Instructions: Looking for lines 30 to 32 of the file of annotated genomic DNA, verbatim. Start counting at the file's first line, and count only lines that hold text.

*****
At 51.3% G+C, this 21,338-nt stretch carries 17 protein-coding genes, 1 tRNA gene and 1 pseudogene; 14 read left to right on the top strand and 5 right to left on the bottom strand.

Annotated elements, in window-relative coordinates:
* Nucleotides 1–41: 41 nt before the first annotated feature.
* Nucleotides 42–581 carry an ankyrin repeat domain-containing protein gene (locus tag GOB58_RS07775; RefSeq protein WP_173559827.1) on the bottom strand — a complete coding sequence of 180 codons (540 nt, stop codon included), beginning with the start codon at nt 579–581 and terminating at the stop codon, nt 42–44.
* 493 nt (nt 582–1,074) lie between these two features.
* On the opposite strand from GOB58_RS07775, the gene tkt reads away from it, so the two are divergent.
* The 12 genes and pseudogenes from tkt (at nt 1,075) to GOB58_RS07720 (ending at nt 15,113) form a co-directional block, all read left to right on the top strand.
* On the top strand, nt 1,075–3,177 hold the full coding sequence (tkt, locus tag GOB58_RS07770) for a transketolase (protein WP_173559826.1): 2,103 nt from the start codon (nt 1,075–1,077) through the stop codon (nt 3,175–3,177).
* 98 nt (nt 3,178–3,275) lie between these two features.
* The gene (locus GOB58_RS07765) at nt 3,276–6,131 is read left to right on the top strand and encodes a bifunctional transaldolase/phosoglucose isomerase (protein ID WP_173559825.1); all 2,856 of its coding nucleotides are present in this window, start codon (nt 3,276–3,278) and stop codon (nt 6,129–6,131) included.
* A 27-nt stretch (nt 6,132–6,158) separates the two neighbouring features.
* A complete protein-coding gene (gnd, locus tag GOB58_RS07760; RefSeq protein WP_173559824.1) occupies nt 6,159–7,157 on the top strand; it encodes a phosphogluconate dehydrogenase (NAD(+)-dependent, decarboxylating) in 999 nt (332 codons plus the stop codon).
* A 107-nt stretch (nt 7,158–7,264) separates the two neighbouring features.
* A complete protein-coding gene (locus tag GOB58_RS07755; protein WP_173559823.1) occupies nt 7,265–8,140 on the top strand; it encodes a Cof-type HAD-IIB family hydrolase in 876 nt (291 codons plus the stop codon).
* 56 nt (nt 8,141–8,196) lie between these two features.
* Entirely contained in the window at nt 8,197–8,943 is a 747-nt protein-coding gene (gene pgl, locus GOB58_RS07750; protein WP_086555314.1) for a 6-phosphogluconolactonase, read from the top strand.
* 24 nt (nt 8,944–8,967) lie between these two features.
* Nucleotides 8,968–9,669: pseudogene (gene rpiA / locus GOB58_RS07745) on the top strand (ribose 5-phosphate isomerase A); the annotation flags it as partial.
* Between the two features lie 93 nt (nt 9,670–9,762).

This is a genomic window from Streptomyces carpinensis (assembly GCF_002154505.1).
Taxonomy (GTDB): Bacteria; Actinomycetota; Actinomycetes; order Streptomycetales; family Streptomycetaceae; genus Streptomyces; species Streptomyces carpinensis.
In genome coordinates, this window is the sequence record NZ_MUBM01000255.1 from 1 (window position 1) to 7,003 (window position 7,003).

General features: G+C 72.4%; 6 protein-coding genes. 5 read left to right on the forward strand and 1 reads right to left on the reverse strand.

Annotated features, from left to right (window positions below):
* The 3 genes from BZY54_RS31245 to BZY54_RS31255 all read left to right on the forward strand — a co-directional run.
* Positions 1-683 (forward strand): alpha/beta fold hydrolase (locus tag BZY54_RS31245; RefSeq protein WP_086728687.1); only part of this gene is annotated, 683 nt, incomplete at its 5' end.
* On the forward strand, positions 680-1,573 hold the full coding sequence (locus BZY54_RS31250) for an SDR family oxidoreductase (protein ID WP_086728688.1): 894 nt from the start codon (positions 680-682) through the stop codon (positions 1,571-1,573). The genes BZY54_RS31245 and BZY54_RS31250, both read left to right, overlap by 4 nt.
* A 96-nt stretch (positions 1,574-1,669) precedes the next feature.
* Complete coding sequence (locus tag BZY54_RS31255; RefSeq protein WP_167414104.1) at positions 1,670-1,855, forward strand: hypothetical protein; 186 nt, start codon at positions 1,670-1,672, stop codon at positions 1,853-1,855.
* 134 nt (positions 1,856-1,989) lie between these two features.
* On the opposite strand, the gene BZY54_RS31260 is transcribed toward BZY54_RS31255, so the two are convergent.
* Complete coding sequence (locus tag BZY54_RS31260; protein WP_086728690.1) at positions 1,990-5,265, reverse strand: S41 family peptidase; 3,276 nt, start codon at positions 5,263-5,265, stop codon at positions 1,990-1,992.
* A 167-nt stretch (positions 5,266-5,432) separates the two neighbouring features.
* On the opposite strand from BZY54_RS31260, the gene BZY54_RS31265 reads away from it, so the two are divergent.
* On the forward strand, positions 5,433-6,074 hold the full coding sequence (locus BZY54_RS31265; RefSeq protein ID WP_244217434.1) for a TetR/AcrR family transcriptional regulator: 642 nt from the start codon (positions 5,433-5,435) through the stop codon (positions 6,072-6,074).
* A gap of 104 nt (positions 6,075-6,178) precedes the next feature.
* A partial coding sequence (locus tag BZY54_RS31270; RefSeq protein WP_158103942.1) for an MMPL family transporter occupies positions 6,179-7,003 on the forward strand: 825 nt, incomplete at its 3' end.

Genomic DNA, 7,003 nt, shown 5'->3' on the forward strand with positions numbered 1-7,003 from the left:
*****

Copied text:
* 134 nt (positions 1,856-1,989) lie between these two features.
* On the opposite strand, the gene BZY54_RS31260 is transcribed toward BZY54_RS31255, so the two are convergent.
* Complete coding sequence (locus tag BZY54_RS31260; protein WP_086728690.1) at positions 1,990-5,265, reverse strand: S41 family peptidase; 3,276 nt, start codon at positions 5,263-5,265, stop codon at positions 1,990-1,992.